Prof. Dr. Christine Schwanecke

Prof. Dr. Christine Schwanecke
Junior Professor
on parental leave from Sept. 2020
University of Mannheim
Schloss – Room EW 268
68161 Mannheim

Temporary representation:

PD Dr. Wieland Schwanebeck, E-Mail: wschwane
Consultation hours by appointment via e-mail.

Christine Schwanecke is Junior Professor for the Study of British Literature and Culture. She studied English, German and History in Heidelberg and London (degree: First State Exam; with distinction). She earned her PhD from the University of Heidelberg in 2012 (summa cum laude). Her thesis on “Intermedial Storytelling: Thematisation, Imitation, and Incorporation of Photography in English and American Narrative Fiction at the Turn of the 21st Century” was sponsored by the German Academic Scholarship Foundation and won an award in 2013. In 2018, she completed her second monograph, “A Narratology and Transgeneric History of Drama: The Cultural Dynamics and Performative Power of Dramatic Narration and Narrative in British Plays from the Renaissance to the Twenty-First Century”, which is currently under review at the University of Giessen.

Christine worked as an academic staff member at the University of Heidelberg (2009-11) and as research coordinator at the International PhD Programme ‘Literary and Cultural Studies’ at Giessen University (2012-15). Before she was appointed to her professorship at the University of Mannheim in 2015, she spent three months as an academic visitor at the Faculty of English Language and Literature at the University of Oxford.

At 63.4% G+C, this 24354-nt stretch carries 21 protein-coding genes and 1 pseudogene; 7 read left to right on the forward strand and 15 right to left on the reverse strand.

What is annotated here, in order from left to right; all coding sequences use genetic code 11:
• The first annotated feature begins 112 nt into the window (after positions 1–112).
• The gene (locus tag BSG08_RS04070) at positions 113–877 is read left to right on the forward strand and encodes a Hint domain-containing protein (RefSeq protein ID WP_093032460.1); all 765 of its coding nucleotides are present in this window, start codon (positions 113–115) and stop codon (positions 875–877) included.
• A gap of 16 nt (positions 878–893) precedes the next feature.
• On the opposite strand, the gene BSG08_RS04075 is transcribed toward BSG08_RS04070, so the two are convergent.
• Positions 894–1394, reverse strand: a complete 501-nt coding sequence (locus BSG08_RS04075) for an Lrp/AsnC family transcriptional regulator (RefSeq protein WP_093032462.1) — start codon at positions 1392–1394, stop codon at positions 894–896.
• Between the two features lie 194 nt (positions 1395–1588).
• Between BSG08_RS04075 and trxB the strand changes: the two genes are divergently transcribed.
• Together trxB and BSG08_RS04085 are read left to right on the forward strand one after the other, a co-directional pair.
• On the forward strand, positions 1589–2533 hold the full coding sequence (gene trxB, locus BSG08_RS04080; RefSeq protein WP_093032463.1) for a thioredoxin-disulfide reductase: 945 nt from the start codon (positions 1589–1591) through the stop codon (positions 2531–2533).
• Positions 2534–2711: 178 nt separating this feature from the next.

In her research, she focuses on British drama from the early modern period to the present, the English and contemporary American novel, gender studies,intermediality (esp. literature/photography, literature/film, and literature in the digital age), literature and genre theory as well as narratology. Christine’s teaching is transgeneric in character and geared towards the consideration of cultural issues. She is intent on synchronising her teaching with her current research, to which seminars such as “Popular Media and the Contemporary English Novel” (summer 2016; ‘research-based learning’ seminar; resulted in a student conference) or “The Female Hero: Women in Men’s Shoes in British Drama, Fiction, and Film” (summer 2018) bear witness.